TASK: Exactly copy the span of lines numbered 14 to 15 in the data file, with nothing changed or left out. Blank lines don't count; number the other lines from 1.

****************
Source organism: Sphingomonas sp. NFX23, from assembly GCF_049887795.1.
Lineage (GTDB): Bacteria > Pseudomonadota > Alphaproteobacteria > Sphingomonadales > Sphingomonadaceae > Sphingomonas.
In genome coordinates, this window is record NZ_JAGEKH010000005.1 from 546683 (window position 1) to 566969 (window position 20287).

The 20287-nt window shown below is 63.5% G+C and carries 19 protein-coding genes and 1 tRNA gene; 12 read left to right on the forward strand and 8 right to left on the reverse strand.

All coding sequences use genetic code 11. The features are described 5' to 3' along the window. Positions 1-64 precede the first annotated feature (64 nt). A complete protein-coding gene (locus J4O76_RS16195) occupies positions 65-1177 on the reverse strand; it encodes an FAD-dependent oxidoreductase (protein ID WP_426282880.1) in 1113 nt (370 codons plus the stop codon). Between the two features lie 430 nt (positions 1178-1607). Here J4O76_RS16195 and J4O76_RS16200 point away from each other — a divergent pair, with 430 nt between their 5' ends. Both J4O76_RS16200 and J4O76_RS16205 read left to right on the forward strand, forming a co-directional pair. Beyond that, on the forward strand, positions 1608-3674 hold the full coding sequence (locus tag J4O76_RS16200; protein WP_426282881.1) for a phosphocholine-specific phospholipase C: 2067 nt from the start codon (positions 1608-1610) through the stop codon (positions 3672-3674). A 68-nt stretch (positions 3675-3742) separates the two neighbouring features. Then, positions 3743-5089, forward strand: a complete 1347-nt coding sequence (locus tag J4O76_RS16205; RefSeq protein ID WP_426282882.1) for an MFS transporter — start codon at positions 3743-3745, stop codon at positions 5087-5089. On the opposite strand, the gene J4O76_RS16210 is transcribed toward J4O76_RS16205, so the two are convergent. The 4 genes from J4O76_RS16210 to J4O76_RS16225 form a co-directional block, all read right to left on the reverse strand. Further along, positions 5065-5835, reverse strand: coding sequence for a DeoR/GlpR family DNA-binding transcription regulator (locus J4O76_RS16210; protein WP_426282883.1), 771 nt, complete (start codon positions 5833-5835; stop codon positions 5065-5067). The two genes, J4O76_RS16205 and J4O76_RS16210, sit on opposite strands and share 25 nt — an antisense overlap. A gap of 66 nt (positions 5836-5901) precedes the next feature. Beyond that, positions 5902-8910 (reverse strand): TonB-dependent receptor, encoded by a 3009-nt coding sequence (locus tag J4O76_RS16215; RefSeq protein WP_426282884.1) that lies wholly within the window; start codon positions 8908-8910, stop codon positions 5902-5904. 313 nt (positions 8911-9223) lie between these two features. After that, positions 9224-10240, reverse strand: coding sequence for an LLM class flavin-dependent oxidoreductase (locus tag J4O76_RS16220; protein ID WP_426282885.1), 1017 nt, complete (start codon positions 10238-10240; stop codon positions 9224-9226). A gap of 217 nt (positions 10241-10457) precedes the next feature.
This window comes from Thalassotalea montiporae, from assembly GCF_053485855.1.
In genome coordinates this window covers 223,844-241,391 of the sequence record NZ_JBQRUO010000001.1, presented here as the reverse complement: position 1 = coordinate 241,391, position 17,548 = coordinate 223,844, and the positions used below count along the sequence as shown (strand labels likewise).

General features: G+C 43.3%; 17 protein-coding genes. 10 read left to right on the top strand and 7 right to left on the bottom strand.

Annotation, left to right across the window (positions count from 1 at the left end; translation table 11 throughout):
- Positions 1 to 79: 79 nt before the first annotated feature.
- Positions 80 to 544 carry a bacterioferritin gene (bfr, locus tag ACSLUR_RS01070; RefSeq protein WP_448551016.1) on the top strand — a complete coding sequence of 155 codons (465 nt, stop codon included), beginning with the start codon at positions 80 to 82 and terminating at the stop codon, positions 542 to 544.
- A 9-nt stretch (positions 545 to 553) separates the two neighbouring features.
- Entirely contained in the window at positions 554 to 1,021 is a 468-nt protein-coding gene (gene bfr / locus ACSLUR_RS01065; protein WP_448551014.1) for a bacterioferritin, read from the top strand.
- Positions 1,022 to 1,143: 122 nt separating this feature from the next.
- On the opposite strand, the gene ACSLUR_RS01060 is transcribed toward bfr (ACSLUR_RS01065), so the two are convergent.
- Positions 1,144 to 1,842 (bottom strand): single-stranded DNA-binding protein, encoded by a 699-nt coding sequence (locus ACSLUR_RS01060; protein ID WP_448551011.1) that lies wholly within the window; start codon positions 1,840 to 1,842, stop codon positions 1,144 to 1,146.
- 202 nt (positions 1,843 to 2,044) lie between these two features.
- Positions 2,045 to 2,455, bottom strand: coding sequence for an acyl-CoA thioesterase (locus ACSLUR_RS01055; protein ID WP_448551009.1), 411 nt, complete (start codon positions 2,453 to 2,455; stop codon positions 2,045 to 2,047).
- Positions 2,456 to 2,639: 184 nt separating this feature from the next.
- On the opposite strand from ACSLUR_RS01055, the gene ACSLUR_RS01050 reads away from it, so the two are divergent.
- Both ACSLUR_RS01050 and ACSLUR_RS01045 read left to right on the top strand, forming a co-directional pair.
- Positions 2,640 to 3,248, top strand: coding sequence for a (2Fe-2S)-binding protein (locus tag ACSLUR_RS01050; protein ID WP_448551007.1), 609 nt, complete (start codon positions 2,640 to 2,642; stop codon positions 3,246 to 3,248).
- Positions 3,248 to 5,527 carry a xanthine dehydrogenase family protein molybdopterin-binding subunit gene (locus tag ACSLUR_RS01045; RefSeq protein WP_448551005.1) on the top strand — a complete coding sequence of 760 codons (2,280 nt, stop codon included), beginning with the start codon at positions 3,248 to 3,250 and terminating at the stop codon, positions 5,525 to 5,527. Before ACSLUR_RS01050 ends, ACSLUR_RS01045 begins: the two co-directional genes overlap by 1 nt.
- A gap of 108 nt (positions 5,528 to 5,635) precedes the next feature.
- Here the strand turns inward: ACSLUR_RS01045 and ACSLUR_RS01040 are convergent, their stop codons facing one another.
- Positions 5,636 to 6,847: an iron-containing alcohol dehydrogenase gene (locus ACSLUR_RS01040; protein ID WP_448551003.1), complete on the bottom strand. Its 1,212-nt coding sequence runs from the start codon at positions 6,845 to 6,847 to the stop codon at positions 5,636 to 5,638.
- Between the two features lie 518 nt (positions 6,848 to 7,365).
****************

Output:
- Positions 1,022 to 1,143: 122 nt separating this feature from the next.
- On the opposite strand, the gene ACSLUR_RS01060 is transcribed toward bfr (ACSLUR_RS01065), so the two are convergent.